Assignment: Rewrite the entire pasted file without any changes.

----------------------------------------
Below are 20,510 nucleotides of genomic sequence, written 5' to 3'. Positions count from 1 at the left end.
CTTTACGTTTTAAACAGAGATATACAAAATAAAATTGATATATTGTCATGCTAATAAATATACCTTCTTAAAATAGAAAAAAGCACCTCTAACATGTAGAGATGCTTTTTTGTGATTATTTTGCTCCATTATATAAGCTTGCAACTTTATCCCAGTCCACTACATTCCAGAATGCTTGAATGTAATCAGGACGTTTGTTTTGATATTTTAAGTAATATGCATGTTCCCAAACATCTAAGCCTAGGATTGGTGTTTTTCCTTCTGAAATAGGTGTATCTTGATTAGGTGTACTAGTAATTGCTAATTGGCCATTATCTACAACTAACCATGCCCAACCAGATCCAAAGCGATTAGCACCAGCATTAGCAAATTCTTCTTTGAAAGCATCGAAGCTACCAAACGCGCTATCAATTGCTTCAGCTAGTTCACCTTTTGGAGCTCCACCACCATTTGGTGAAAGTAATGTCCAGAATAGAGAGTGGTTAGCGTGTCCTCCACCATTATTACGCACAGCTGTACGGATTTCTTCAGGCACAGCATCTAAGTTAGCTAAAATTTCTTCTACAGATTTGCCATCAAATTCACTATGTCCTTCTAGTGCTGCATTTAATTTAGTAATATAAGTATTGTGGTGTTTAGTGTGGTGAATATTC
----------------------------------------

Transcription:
Below are 20,510 nucleotides of genomic sequence, written 5' to 3'. Positions count from 1 at the left end.
CTTTACGTTTTAAACAGAGATATACAAAATAAAATTGATATATTGTCATGCTAATAAATATACCTTCTTAAAATAGAAAAAAGCACCTCTAACATGTAGAGATGCTTTTTTGTGATTATTTTGCTCCATTATATAAGCTTGCAACTTTATCCCAGTCCACTACATTCCAGAATGCTTGAATGTAATCAGGACGTTTGTTTTGATATTTTAAGTAATATGCATGTTCCCAAACATCTAAGCCTAGGATTGGTGTTTTTCCTTCTGAAATAGGTGTATCTTGATTAGGTGTACTAGTAATTGCTAATTGGCCATTATCTACAACTAACCATGCCCAACCAGATCCAAAGCGATTAGCACCAGCATTAGCAAATTCTTCTTTGAAAGCATCGAAGCTACCAAACGCGCTATCAATTGCTTCAGCTAGTTCACCTTTTGGAGCTCCACCACCATTTGGTGAAAGTAATGTCCAGAATAGAGAGTGGTTAGCGTGTCCTCCACCATTATTACGCACAGCTGTACGGATTTCTTCAGGCACAGCATCTAAGTTAGCTAAAATTTCTTCTACAGATTTGCCATCAAATTCACTATGTCCTTCTAGTGCTGCATTTAATTTAGTAATATAAGTATTGTGGTGTTTAGTGTGGTGAATATTC